Now I personally can’t give you that assurance but I know someone who can. Only God can can give the assurance of eternal life.  And that is linked to the other great promise at the heart of the Christian faith, the assurance of sins forgiven. Knowing your sins are forgiven and that you have eternal life is base camp on the Christian journey. Only when your past is forgiven and the future is secure can you live in the present as God intended. How does God give us that assurance? Our gospel reading today from John 11 contains one of the more poignant encounters between Jesus and his closest friends, Mary, Martha and Lazarus. Lazarus is ill and dying. His sisters send a message to Jesus. Would he please come right away. But Jesus waits until Lazarus is dead and his family has given up hope. When he finally arrives, his first encounter is with Martha. Jesus makes one of the most profound promises ever made:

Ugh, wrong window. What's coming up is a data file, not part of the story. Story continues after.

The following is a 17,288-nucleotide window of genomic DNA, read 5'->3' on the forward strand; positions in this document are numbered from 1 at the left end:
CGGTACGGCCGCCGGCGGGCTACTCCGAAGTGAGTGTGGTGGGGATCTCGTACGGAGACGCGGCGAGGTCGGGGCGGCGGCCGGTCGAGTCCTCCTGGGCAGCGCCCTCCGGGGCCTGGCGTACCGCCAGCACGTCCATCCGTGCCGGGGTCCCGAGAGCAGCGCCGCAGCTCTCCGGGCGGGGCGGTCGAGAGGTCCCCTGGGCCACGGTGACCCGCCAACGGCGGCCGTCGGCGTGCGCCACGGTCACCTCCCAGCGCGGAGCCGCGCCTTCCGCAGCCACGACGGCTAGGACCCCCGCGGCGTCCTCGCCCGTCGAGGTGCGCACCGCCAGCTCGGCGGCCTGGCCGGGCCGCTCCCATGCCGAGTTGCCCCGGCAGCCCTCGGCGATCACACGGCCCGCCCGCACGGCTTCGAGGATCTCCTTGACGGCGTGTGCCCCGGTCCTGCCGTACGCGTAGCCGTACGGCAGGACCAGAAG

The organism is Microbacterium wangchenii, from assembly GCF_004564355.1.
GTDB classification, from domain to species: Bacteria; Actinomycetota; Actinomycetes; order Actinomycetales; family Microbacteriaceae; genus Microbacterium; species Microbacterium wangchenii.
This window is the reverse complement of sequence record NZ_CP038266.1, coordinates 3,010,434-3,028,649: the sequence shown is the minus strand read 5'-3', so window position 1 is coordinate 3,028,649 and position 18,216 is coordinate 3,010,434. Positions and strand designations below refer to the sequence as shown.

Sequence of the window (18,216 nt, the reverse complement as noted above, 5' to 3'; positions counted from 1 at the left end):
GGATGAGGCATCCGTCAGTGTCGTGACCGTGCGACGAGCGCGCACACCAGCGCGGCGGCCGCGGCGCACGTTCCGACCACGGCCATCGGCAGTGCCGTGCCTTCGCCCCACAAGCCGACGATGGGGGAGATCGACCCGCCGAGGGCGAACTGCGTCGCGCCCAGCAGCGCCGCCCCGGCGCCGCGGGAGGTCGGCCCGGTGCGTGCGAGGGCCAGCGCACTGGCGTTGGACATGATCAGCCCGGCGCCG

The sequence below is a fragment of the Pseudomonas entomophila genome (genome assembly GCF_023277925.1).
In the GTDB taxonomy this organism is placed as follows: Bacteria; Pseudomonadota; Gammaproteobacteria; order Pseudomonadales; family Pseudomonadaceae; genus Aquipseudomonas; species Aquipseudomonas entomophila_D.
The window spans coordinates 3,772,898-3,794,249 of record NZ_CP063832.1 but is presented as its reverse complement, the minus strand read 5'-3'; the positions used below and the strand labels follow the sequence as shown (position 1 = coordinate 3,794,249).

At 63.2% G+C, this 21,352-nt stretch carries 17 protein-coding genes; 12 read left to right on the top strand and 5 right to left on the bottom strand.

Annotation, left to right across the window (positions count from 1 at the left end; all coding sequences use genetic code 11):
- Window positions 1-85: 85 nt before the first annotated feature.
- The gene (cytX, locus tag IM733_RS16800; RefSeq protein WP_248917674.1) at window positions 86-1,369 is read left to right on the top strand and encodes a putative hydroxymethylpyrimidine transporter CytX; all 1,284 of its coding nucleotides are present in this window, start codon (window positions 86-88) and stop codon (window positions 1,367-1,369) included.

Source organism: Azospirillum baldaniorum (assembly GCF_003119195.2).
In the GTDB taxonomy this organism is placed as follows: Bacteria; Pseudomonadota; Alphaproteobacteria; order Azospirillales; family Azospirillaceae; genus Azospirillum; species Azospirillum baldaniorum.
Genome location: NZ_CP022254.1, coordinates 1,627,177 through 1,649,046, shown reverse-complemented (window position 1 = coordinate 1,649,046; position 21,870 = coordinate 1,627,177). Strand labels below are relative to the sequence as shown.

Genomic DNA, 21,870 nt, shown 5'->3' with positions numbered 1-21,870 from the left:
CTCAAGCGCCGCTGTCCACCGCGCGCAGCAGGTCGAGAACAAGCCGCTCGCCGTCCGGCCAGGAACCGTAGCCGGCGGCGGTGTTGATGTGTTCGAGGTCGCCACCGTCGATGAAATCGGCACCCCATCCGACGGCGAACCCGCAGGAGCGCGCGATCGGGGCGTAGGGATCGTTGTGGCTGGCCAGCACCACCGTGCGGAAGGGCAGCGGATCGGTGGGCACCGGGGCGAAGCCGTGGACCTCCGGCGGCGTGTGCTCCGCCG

“I am the resurrection and the life. Anyone who believes in me will live, even though they die; and whoever lives and believes in me will never die. Do you believe this?” (John 11:25-26). 

Jesus asks you the same question. “Do you believe this?” 

As we read the story together observe three things about Jesus. 

1. The Authority of Jesus – His Claim (11:25-26)
2. The Empathy of Jesus – His Tears (11:33-36)
3. The Deity of Jesus – His Power (11:41-44)

1. The Authority of Jesus – His Claim 

“I am the resurrection and the life. Anyone who believes in me will live, even though they die; and whoever lives and believes in me will never die. Do you believe this?” (John 11:25-26).